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Gen. Processing Guidelines

A3(1) and A3(2) describe the objectives of the immigration program.
Categories of foreign nationals

The Act and Regulations distinguish between three broad categories of foreign nationals.

These categories are
  • family class,
  • economic class, and
  • refugees or persons in refugee-like situations.

The Act or Regulations define members of the family class, Convention refugees abroad class, country of asylum class and source country class.

The Regulations also define the economic class, which consists of
  • the federal skilled worker class,
  • Quebec skilled worker class,
  • provincial nominee class,
  • investor class,
  • entrepreneur class and
  • self-employed persons class.
Children of unmarried parents

Children of unmarried parents may be sponsored by either parent. They may also be accompanying family members of either parent.
To preclude future custody disputes, officers should, whenever possible, obtain consent for the child’s immigration from their other parent or legal guardian.

In cases in which all possible proof of relationship is inadequate and the circumstances of the case do not warrant special consideration, officers should refuse the application. If the child has been listed as an accompanying family member, the principal applicant may delete the child from the application.
Divorced foreign nationals

Officers may not insist that applicants make arrangements to continue to pay alimony or child support. Nor can officers insist they submit proof that their ex-spouses or common-law partners are satisfied with payment arrangements. If these arrangements break down, the ex-spouses or common-law partners must apply to a Canadian court to have their rights recognized.

As well, it is illegal to abduct a child under 16 (Criminal Code, section 280(1)) or under 14 (Criminal Code, section 281) from the legal guardian (father, mother, guardian or other).

Applicants, accompanied by children under the legal guardianship of someone who has not agreed to let them travel, are about to commit a criminal offence. They do not commit the offence until they depart for and arrive in Canada [They would then be inadmissible at the port of entry under A36].

If there are reasonable grounds to believe applicants are about to commit an offence as described in A36, officers should explain the situation to the applicants. The applicants must prove they will not be inadmissible for this reason. Written consent of the legal guardian or, if that is not possible, permission of a court, is satisfactory proof.

If the court attached conditions to a custody order (usually visiting rights), the officer must ask for the same proof of consent.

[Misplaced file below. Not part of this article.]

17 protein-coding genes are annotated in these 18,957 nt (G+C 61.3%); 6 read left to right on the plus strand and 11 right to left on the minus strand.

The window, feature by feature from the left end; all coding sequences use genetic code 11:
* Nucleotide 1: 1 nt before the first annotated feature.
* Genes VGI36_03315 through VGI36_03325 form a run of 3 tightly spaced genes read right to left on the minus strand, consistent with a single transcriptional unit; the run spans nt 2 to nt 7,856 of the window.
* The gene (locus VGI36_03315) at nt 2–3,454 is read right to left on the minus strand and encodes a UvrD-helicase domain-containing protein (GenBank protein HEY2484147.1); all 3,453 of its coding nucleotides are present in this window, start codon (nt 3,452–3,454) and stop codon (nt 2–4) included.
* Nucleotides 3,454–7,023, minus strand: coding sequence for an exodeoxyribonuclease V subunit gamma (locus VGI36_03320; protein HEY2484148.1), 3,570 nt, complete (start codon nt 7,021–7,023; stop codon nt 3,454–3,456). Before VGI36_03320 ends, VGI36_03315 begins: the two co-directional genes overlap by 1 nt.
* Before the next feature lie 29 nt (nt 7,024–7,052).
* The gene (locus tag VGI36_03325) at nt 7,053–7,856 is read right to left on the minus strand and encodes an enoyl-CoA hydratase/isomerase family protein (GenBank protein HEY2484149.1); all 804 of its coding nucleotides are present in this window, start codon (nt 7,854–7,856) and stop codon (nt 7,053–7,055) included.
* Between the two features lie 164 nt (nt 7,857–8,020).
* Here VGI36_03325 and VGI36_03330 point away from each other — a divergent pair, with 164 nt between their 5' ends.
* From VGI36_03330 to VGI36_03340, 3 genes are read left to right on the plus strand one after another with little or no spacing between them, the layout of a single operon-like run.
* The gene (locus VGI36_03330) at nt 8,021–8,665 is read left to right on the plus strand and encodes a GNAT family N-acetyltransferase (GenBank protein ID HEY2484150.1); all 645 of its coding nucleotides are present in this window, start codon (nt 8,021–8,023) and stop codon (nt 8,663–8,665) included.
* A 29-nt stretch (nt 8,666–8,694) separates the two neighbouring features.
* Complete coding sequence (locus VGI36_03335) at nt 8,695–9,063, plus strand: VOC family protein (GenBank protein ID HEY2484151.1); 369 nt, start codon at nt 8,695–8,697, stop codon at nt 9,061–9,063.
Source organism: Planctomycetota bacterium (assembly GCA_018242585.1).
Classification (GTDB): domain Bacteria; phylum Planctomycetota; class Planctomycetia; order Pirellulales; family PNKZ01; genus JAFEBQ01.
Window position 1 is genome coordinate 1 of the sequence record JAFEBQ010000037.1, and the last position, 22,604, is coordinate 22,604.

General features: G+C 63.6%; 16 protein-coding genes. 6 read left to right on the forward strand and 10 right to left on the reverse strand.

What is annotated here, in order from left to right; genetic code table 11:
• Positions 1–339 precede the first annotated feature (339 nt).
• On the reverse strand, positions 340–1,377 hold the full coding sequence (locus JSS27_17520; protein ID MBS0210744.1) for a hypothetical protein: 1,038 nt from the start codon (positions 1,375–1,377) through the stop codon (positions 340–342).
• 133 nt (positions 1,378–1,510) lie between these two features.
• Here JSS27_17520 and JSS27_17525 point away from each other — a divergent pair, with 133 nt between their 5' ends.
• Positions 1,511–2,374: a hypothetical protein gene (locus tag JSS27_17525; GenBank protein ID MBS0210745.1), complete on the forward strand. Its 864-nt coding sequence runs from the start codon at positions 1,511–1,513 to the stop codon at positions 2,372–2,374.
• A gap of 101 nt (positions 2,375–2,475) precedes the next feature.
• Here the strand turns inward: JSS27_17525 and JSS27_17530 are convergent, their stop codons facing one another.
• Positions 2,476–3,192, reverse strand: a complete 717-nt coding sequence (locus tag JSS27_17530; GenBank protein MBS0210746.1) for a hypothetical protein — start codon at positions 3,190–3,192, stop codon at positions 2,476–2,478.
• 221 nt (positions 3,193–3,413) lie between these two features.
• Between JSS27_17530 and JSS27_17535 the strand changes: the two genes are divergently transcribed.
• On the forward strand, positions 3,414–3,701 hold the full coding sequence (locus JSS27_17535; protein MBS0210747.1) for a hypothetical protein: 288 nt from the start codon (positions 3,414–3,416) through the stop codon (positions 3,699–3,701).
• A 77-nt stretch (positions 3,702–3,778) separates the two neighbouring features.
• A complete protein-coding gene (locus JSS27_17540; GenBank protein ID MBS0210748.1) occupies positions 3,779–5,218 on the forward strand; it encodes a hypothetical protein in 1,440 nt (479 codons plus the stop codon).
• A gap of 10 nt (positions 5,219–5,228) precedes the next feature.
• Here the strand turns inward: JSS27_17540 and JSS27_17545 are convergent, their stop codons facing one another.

DNA test for relationship

Citizenship and Immigration Canada (CIC) accepts DNA test results as proof of parent/child and sibling relationships. A DNA test to prove relationship is a last resort. The DNA companies listed in Appendix E are to provide test results that are at least 99.8% certain.
Paternity test results below this level are not acceptable.
CIC does not have the authority to direct clients to choose one laboratory over another.
Requirement for truthfulness

Applicants should be advised, where appropriate, that withholding or misrepresenting information that is material to their applications may result in the refusal of that application under A40(1), thereby rendering them inadmissible for entry into Canada for two years after that refusal.
A16(1) and A127 require applicants to produce documentation and answer truthfully all questions related to their admissibility.

Untruthfulness may take the form of false oral or written statements, as well as false documents.

Officers must decide if applicants intend to mislead an officer or are simply inaccurate. Their untruths must have direct bearing on their own or their family members’ admissibility.

Applicants who do not comply with A16(1)(a) and A127 may fall under A40(1) for misrepresentation.
If there are no other grounds for refusal, an officer must consider whether the untruth was pertinent to the question of admissibility.
Verification of documents sometimes reveals that documents submitted by applicants are fraudulent; this does not automatically lead to inadmissibility. These documents may not be material and/or relevant and/or may not induce an error in the administration of the Act.


Misstating facts to obtain money, goods, benefits or some other thing desired by a person who might otherwise not be entitled to it. Misrepresentation may also be referred to as "false pretences."


To hold back from doing or taking an action; to keep (within); to refrain from granting, giving, allowing or “letting ‘it’ be known.” A person can misrepresent themselves by being silent just as easily as a person who actively states a “mistruth.” A person who refuses or declines to answer a question, preferring instead to allow outdated or false information to be accepted as current or true information, is engaging in the activity of misrepresentation.

Direct and indirect misrepresentation:

Direct misrepresentation includes situations where the person makes a misrepresentation or withholds information themselves—on their own behalf.

Indirect misrepresentation: Situations where the applicant does not make the misrepresentation themselves but, rather, it is done by someone else—a third party to the application. For example, a consultant or agent for an entrepreneur submits a monitoring report on behalf of the entrepreneur and
provides false information on the establishment of a business.
The misrepresentation need not be willful or intentional—it can also be unintentional.

An applicant need not be aware of a misrepresentation in order to be found inadmissible on the grounds of A40.